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Case Number 02888

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Treasure Island (1950)

Disney // 1950 // 96 Minutes // Rated PG
Reviewed by Judge Patrick Naugle // May 19th, 2003

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All Rise...

Editor's Note

Our reviews of Treasure Island (1934) (published January 29th, 2007) and Treasure Island (2012) (Blu-ray) (published July 31st, 2012) are also available.

The Charge

Aye, there be gold in them thar' island!

Opening Statement

Up until 1950s, the Walt Disney Company was known primarily for its animated movies and short cartoons. With the emergence of Mickey Mouse, Donald Duck, and the rest of their animated crew, the Mouse House created lasting works like 1937's Snow White and the Seven Dwarfs. When 1950 rolled around Walt Disney decided to branch out into live action film with an adaptation of Robert Louis Stevenson's timeless classic Treasure Island. Starring the late Bobby Driscoll (Peter Pan) and Robert Newton (Oliver Twist) as the infamous Long John Silver, Treasure Island comes aboard ye DVD player care of the swabs over at Walt Disney Home Entertainment.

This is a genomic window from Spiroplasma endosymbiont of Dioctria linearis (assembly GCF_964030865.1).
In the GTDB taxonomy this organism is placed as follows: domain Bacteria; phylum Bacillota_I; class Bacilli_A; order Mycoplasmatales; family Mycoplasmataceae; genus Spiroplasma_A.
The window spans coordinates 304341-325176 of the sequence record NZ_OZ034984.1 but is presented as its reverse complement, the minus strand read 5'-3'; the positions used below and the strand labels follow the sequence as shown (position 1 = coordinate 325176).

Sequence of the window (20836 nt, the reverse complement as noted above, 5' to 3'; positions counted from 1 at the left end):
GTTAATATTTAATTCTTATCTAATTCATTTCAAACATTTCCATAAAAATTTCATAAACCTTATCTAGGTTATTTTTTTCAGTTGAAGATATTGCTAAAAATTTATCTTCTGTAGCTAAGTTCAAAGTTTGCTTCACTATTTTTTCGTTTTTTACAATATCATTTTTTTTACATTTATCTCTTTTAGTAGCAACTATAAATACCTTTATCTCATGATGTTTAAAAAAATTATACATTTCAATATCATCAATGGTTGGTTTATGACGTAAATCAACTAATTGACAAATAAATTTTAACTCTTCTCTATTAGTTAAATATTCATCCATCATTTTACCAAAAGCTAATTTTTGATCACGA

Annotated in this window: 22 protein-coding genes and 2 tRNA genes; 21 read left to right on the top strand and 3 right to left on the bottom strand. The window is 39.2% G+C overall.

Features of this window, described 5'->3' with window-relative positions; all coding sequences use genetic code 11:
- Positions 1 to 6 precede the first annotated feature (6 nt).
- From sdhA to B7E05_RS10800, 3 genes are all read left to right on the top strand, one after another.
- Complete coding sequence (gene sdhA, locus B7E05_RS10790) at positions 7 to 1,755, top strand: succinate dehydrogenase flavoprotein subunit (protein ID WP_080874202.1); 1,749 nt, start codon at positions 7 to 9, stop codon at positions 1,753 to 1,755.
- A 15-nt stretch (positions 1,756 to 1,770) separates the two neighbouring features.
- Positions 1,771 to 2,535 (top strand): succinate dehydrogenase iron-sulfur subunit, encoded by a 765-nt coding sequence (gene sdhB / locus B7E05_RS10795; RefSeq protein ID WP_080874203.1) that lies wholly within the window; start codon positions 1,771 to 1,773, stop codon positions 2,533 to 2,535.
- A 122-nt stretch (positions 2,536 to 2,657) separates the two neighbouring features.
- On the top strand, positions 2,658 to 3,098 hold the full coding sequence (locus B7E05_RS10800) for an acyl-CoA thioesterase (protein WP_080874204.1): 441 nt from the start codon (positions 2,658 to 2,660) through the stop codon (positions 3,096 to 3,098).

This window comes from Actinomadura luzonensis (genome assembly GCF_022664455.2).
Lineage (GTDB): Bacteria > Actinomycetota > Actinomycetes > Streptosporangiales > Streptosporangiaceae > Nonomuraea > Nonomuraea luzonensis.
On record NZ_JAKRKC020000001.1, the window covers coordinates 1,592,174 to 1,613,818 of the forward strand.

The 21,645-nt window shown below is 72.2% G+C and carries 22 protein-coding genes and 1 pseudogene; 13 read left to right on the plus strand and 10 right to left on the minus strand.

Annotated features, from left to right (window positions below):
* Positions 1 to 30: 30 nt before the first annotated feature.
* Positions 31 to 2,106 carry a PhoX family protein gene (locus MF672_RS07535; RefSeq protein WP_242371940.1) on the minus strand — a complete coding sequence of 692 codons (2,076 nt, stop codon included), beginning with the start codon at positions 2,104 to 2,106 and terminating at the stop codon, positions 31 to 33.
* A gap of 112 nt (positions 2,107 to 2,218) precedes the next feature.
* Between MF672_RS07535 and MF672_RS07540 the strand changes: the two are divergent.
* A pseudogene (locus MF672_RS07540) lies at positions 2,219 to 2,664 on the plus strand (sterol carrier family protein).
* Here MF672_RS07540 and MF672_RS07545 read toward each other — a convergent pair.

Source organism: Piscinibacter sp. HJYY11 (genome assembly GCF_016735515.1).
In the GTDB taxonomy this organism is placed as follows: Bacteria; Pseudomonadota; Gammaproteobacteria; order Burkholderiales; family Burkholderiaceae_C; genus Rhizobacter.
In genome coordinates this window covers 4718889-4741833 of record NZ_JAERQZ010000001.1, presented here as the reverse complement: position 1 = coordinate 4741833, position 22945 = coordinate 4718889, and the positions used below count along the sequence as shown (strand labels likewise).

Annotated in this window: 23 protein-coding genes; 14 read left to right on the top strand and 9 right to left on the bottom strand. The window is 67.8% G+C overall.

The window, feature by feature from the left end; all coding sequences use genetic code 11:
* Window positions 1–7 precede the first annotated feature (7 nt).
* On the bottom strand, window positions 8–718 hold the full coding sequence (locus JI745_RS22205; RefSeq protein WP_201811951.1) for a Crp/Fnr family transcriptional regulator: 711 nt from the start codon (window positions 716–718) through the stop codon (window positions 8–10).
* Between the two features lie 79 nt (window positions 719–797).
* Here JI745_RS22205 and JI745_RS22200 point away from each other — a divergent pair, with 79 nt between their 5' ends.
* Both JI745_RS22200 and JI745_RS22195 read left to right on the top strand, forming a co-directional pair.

Facts of the Case

Robert Louis Stevenson's Treasure Island is one of, if not the, best known pirate tales ever. Come along as young master Jim Hawkins (Driscoll) sets sail for adventure when a map is given to him by a dying old man…and it leads to buried riches! With the help of Squire Trelawney (Walter Fitzgerald, Darby O'Gill and the Little People), Dr. Livesey (Dennis O'Dea, Sea Devils), and Captain Smollett (Basil Sydney, The 3 Worlds of Gulliver), Jim begins his adventure for fame and fortune aboard the creaky vessel Hispaniola. Also aboard is the shady Long John Silver (Newton), the one-legged pirate who has plans of his own for the map and its hidden treasures. When an uprising of the Hispaniola's crew creates havoc on the high sea, it's good vs. evil in a race to claim the rewards of the mysterious Treasure Island!

The Evidence

I don't think there's been one child who hasn't dreamed of being either A.) a fireman, B.) a cowboy or C.) a pirate when they grow up. For the sake of this review, we'll focus on option "C," seeing as this review concerns Disney's 1950 classic, Treasure Island.